I got to the first aid station and was greeted by the nicest lady ever. She told me exactly what to expect before I turned around. The course unmarker aka sweeper Jesse ran with me intermittently from there on. He was a super nice guy and I really appreciated the company.

At mile 7.5 I began the slow haul up the biggest mountain I’ve ever run up. I hiked 30 steps and then would stop and take 2 big breathes. I kept doing this until I had to hike 20 steps and take 2 breathes. As I climbed and climbed, I was able to take less and less steps until I was down to 7. The mountain just kept going and going and going. I thought I would never get to the top.
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But I did. Then the wind picked up and totally freaked me out. The descent was hard. It was very steep and it was very hard to run. Jesse said that it really wasn’t runnable and coming from a guy who had done Leadville, I felt confident he knew what he was talking about.

I ignored the blister developing on my big toe and gritted my teeth trying to move as fast as I could down the mountain. Miles 10-13 actually went by really fast. I was able to make up a little time by running rather than all the hiking I had been doing. After mile 13 I really started feeling the fatigue. The very act of picking up my leg was starting to become difficult. I slipped and slid on several parts of the course which freaked me out. There were several drops offs that made me slow down as I didn’t really want to be rescued from a crevasse.

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The last half mile of the course was really hard as it was all the way out of the canyon. I had to stop several times on the switchbacks and try to catch my breath. I really, really wanted to be done. Andy kept shouting my name which made me feel better. But I was exhausted.

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Due to the heat and lack of humidity all of my sweat evaporated but left some awesome salt crystals behind.
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I made a lot of mistakes but in the end, I finished that race. My head tried to beat me but I won. And honestly, I’m more proud of finishing this race than PRing at Vernonia in 2011 or the 50Ks I did. It was really hard but I did it.

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9 responses to “Smith Rock Ascent or the Hardest 15 Miles I Ever Hiked

  1. This is a great race recap. It’s honest, and I appreciate reading about your real experience out there. Congratulations on pulling through. A tough day out there. I really commend you for sticking it out and finishing. It’s not easy being DFL, but it means you finished and you didn’t give in to those negative thoughts telling you to quit.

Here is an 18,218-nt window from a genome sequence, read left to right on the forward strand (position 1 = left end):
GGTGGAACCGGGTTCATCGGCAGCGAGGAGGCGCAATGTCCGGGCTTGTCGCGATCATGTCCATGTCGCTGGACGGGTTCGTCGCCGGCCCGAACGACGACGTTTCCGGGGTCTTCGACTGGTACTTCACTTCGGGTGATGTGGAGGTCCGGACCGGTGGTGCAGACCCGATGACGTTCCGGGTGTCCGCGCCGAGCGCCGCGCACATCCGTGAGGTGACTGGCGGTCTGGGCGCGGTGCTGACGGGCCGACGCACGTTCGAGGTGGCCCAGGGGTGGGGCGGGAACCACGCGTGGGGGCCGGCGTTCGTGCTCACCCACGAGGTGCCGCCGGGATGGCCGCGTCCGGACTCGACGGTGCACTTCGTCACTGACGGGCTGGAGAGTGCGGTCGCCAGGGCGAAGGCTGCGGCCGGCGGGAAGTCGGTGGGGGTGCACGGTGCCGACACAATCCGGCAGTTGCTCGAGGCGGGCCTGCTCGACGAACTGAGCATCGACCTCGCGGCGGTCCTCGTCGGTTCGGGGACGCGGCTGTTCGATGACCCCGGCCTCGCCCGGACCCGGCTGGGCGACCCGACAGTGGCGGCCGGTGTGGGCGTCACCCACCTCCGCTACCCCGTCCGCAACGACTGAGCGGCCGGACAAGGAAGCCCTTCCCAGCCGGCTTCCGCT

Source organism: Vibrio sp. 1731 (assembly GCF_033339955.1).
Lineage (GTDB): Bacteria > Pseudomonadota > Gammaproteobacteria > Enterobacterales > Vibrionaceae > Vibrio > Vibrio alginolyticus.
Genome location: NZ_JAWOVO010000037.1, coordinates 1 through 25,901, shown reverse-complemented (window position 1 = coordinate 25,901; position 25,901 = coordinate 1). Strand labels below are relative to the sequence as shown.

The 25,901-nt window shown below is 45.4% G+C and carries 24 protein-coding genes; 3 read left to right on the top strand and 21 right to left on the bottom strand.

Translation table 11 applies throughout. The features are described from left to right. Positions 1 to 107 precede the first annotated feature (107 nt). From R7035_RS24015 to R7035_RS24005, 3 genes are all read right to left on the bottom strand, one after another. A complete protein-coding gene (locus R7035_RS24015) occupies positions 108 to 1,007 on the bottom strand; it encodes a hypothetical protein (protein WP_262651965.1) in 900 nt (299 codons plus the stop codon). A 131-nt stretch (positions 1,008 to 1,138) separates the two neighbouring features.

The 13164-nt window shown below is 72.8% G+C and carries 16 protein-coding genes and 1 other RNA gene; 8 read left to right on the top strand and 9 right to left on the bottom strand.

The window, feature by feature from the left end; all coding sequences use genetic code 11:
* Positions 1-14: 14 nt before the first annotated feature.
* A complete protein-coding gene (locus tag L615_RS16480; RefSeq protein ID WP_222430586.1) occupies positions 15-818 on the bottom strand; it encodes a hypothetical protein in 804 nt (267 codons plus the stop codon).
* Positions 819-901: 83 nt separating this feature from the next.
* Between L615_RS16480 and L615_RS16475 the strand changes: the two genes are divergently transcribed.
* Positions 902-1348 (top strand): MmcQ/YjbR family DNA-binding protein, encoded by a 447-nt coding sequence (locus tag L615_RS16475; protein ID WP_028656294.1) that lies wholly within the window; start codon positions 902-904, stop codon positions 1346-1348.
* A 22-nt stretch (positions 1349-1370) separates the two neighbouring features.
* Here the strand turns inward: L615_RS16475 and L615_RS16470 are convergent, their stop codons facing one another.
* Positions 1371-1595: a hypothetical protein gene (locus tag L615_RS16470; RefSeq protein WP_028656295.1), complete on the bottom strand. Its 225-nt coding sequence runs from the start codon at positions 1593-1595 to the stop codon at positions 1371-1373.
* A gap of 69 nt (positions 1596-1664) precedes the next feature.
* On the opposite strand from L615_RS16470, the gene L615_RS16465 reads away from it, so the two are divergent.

2. Way to go! So proud of you for not quitting.

  3. You are awesome! Great recap! Congratulations!

  4. Way to beat your demons & be strong!! I have also finished DFL, and I know how hard it is. But you did it! You completed a really challenging course and you’re much stronger for it. If you decide to do the Backyard Half in June, you’ll totally kick butt 🙂

  5. Awesome report! I’m so glad you pushed through. You should be very proud!!!!!

  6. I am so in awe that you even attempted such a beast of a race– And even more impressed that you came so close to dropping out so early but didn’t. We all battle those mental demons and I think all runners can relate. The best part is that you didn’t let those voices break you.

  7. I ran the race myself, I love hills and have run ultra distances, and it was infact a difficult course, and the climb up the mountain among some of the steepest I’ve done in a race. You didn’t just attempt any ordinary trail race, you finished a steep, grunt of a course. To keep going the way you did when you felt overwhelmed early says a lot about your strength! Congrats. Enjoyed reading this too. Stephen
    ps I ran out of energy on the big downhill close to the end and had a very difficult time climbing out of the canyon to the finish line too. It goes with the territory of real challenge in sports.

  8. This was great! Im running this In May and I appreciated reading this. WAY TO GO!!

  9. Pingback: Smith Rock Redo | Chronicles of me and mine